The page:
Debugging is always hard, because you have to understand what’s going on. In this day and age of leaky abstractions, there’s just always more and more to know. This is why I think concepts are important. If you know concepts, you can more readily figure out details.
So I had a quizzing error last weekend that I was scratching my head over for about two days. This was mainly because I was getting the errors from backgroundrb. It would just hang with no exceptions reported. As it turns out, there’s a bug in Backgroundrb 0.2.1, the latest version.
Thanks to Mathais on the Backgroundrb mailing list, my problem was exactly as he describes. I monkey patched it and the backgroundrb server log started spewing errors out. It was about MySQL servers going away.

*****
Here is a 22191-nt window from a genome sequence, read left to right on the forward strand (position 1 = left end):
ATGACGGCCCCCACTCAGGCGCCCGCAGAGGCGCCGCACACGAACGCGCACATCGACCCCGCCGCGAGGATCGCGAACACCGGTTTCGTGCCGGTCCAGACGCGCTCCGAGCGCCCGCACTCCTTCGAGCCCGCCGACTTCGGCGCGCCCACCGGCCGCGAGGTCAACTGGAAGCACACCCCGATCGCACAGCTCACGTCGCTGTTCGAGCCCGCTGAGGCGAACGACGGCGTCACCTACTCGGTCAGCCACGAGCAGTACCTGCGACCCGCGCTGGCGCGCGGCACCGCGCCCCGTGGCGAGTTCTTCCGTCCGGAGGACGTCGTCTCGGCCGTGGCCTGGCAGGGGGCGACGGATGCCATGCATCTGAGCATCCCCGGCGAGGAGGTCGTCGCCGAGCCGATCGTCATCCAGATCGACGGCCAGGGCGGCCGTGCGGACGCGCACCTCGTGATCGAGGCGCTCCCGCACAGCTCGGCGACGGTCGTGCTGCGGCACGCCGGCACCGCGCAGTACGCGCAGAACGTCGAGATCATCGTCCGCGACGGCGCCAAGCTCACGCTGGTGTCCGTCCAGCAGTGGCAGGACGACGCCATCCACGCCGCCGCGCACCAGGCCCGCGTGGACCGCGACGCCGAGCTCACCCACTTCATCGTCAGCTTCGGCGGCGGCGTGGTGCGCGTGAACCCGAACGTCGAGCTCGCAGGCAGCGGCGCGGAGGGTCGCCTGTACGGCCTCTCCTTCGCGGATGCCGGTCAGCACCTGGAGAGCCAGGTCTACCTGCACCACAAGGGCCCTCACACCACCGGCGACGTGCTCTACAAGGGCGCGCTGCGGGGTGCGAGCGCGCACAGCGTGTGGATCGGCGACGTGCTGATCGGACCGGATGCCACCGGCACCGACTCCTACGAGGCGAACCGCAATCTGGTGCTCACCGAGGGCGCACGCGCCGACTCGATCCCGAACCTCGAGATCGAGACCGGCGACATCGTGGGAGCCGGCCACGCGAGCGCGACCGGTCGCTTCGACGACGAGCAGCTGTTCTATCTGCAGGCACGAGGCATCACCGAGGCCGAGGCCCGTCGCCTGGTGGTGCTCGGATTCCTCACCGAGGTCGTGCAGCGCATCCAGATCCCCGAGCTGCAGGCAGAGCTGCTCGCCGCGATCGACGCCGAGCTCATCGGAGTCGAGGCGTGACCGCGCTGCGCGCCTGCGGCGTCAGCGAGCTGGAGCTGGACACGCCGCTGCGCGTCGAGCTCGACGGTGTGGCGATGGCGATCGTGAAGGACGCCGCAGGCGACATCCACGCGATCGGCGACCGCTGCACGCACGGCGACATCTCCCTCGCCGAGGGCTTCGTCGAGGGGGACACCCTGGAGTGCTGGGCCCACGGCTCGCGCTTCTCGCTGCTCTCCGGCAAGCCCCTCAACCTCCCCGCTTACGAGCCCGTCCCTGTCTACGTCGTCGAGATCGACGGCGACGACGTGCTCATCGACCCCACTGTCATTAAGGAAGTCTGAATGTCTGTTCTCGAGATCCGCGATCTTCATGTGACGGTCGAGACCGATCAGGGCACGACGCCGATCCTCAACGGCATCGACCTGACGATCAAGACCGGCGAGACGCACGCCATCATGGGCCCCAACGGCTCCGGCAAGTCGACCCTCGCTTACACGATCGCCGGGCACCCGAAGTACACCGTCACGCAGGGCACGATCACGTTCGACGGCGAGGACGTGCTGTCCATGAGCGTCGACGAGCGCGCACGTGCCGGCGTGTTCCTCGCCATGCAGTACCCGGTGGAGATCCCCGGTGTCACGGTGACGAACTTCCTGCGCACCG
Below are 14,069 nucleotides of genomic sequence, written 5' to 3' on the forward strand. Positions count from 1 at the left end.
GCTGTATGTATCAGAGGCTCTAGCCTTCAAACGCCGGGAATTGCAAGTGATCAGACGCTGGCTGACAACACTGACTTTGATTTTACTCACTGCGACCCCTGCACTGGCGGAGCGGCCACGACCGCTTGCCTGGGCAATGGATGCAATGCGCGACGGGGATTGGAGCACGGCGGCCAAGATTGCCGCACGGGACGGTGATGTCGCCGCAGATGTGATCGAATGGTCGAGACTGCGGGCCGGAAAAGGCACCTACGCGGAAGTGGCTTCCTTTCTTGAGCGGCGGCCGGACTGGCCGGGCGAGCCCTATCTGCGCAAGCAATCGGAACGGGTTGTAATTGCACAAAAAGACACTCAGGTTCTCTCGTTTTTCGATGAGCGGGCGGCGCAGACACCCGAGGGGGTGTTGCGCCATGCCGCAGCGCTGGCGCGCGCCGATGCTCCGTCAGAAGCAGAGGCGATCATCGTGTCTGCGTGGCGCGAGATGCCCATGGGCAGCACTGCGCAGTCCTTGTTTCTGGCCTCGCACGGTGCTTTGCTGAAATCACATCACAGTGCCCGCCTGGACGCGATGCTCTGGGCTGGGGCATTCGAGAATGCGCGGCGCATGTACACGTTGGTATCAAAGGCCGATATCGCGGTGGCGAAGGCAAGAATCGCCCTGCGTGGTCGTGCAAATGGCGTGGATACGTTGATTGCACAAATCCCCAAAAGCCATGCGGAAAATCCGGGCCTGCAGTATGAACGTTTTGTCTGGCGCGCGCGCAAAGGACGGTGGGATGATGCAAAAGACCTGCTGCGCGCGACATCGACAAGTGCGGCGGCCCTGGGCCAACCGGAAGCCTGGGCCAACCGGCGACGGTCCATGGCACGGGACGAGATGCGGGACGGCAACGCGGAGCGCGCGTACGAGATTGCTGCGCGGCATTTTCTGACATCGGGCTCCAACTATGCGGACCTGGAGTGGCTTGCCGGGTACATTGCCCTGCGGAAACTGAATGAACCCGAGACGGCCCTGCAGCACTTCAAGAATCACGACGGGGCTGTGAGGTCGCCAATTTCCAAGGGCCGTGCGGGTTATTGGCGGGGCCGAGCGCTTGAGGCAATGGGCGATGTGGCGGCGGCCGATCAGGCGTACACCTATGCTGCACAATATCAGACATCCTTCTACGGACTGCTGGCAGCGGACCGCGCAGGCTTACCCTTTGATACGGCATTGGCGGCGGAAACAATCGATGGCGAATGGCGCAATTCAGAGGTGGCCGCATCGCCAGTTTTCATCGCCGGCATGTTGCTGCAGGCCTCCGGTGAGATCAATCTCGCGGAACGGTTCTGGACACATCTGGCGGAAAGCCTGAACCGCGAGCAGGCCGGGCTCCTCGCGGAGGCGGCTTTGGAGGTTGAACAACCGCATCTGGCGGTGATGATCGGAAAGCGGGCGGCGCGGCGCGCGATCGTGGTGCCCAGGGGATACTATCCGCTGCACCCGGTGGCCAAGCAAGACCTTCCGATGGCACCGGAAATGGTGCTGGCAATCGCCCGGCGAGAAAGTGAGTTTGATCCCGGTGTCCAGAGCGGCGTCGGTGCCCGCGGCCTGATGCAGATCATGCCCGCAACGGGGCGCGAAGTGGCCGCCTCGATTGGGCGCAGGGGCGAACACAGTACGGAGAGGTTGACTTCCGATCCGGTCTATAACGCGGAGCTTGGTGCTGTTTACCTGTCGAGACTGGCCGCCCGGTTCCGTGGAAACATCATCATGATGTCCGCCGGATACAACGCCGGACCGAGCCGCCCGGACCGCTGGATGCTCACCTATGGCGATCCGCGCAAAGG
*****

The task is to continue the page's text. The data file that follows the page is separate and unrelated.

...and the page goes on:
After reading about why MySQL goes away at all, I figured out that one needs to check MySQL’s interactive_timeout setting. The database will drop the connection to it from the client (in this case, the web app), if there has been no activity for at least that amount of time. By default, it is set to four hours. On the server I put the app on, however, it is set to 10 minutes.
There were a couple solutions to this. One could be, as I posted before, to retry the connection. The other is a setting that I found in Rails.
ActiveRecord::Base.verification_timeout = 570
I put this in the environment.rb file under config to keep the connection to the database alive. I set the timeout to be under the interactive_timeout, so that Rails will keep telling the MySQL server that it’s still around.
I don’t know if this is exactly a good idea, since on a shared server, that means everyone will be holding on to connections they’re not using. I’m not sure what the performance implications are for a long standing connection is, if there is any. But for now, it seems like it’s working.